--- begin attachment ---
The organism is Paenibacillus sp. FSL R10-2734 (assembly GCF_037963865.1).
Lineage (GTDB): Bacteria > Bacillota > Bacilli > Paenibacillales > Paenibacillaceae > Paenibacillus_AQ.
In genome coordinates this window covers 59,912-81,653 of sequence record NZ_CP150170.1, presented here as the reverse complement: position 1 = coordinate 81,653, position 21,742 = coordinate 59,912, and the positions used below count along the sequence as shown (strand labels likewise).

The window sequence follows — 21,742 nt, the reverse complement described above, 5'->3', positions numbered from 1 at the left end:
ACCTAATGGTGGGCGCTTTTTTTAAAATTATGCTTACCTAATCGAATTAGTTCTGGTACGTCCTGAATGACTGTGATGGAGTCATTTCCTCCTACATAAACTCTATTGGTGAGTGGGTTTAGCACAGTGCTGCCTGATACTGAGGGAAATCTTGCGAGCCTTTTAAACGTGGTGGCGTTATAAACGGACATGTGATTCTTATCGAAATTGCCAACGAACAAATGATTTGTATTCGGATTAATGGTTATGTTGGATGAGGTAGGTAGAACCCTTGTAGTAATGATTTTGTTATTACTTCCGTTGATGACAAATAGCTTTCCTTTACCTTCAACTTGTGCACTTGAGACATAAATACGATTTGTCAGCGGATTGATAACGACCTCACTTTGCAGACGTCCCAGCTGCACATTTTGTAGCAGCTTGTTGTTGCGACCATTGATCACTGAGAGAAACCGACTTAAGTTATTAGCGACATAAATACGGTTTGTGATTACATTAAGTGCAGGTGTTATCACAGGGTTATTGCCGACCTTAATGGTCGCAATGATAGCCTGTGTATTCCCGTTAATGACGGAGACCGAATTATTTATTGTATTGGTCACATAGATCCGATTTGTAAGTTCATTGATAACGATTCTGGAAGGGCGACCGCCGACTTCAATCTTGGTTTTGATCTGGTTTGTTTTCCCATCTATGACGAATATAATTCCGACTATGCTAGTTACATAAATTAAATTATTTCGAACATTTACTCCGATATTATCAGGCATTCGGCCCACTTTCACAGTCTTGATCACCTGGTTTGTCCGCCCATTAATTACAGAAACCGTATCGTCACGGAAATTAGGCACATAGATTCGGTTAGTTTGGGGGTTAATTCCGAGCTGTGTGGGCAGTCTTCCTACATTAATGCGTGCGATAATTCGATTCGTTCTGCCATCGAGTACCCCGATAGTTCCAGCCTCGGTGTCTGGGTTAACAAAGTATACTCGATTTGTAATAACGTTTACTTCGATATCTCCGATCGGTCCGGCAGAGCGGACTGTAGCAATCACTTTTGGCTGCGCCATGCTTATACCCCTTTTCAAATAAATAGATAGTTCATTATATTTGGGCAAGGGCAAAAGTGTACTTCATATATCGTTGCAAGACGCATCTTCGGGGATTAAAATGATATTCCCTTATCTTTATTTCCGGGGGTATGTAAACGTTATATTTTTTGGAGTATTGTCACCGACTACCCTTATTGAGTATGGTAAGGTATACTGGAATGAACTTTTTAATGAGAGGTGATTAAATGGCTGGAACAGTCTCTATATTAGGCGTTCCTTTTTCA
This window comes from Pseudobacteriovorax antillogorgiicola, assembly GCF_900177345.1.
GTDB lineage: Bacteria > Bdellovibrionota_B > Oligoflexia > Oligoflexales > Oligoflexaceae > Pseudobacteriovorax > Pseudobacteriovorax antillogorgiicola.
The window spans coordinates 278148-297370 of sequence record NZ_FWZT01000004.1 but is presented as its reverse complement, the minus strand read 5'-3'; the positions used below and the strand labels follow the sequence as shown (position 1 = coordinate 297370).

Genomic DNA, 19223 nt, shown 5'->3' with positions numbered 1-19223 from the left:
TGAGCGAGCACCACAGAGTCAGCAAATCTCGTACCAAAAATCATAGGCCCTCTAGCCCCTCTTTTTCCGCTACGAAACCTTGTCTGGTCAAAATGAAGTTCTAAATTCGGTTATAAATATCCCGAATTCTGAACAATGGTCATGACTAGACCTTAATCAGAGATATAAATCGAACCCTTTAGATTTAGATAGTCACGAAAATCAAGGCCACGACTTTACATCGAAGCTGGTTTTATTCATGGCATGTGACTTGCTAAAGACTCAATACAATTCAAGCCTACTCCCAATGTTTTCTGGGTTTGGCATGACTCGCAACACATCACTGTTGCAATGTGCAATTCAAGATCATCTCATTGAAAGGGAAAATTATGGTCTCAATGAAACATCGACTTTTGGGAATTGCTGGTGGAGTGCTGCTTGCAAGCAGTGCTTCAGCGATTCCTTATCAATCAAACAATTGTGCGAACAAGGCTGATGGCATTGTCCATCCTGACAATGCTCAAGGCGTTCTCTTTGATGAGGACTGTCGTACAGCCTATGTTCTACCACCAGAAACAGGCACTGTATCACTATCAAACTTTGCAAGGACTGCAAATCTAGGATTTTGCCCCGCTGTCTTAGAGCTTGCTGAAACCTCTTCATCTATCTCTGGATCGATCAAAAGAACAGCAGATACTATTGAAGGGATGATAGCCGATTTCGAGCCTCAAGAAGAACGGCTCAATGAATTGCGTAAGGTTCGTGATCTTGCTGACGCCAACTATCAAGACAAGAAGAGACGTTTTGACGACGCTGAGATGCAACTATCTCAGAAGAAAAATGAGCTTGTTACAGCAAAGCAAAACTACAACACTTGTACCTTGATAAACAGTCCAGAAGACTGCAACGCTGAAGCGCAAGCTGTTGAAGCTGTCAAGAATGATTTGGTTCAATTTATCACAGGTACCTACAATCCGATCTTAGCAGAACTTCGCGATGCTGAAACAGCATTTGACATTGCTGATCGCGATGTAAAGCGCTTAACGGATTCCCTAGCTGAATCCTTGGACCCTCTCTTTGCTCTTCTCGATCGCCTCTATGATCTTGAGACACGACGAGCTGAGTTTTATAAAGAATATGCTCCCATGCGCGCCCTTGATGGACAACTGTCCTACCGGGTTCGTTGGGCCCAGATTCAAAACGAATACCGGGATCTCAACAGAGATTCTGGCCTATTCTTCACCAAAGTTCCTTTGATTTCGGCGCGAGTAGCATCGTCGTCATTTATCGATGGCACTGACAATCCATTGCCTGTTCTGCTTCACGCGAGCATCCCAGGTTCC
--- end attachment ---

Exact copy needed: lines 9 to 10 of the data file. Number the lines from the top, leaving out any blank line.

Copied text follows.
Genomic DNA, 19223 nt, shown 5'->3' with positions numbered 1-19223 from the left:
TGAGCGAGCACCACAGAGTCAGCAAATCTCGTACCAAAAATCATAGGCCCTCTAGCCCCTCTTTTTCCGCTACGAAACCTTGTCTGGTCAAAATGAAGTTCTAAATTCGGTTATAAATATCCCGAATTCTGAACAATGGTCATGACTAGACCTTAATCAGAGATATAAATCGAACCCTTTAGATTTAGATAGTCACGAAAATCAAGGCCACGACTTTACATCGAAGCTGGTTTTATTCATGGCATGTGACTTGCTAAAGACTCAATACAATTCAAGCCTACTCCCAATGTTTTCTGGGTTTGGCATGACTCGCAACACATCACTGTTGCAATGTGCAATTCAAGATCATCTCATTGAAAGGGAAAATTATGGTCTCAATGAAACATCGACTTTTGGGAATTGCTGGTGGAGTGCTGCTTGCAAGCAGTGCTTCAGCGATTCCTTATCAATCAAACAATTGTGCGAACAAGGCTGATGGCATTGTCCATCCTGACAATGCTCAAGGCGTTCTCTTTGATGAGGACTGTCGTACAGCCTATGTTCTACCACCAGAAACAGGCACTGTATCACTATCAAACTTTGCAAGGACTGCAAATCTAGGATTTTGCCCCGCTGTCTTAGAGCTTGCTGAAACCTCTTCATCTATCTCTGGATCGATCAAAAGAACAGCAGATACTATTGAAGGGATGATAGCCGATTTCGAGCCTCAAGAAGAACGGCTCAATGAATTGCGTAAGGTTCGTGATCTTGCTGACGCCAACTATCAAGACAAGAAGAGACGTTTTGACGACGCTGAGATGCAACTATCTCAGAAGAAAAATGAGCTTGTTACAGCAAAGCAAAACTACAACACTTGTACCTTGATAAACAGTCCAGAAGACTGCAACGCTGAAGCGCAAGCTGTTGAAGCTGTCAAGAATGATTTGGTTCAATTTATCACAGGTACCTACAATCCGATCTTAGCAGAACTTCGCGATGCTGAAACAGCATTTGACATTGCTGATCGCGATGTAAAGCGCTTAACGGATTCCCTAGCTGAATCCTTGGACCCTCTCTTTGCTCTTCTCGATCGCCTCTATGATCTTGAGACACGACGAGCTGAGTTTTATAAAGAATATGCTCCCATGCGCGCCCTTGATGGACAACTGTCCTACCGGGTTCGTTGGGCCCAGATTCAAAACGAATACCGGGATCTCAACAGAGATTCTGGCCTATTCTTCACCAAAGTTCCTTTGATTTCGGCGCGAGTAGCATCGTCGTCATTTATCGATGGCACTGACAATCCATTGCCTGTTCTGCTTCACGCGAGCATCCCAGGTTCC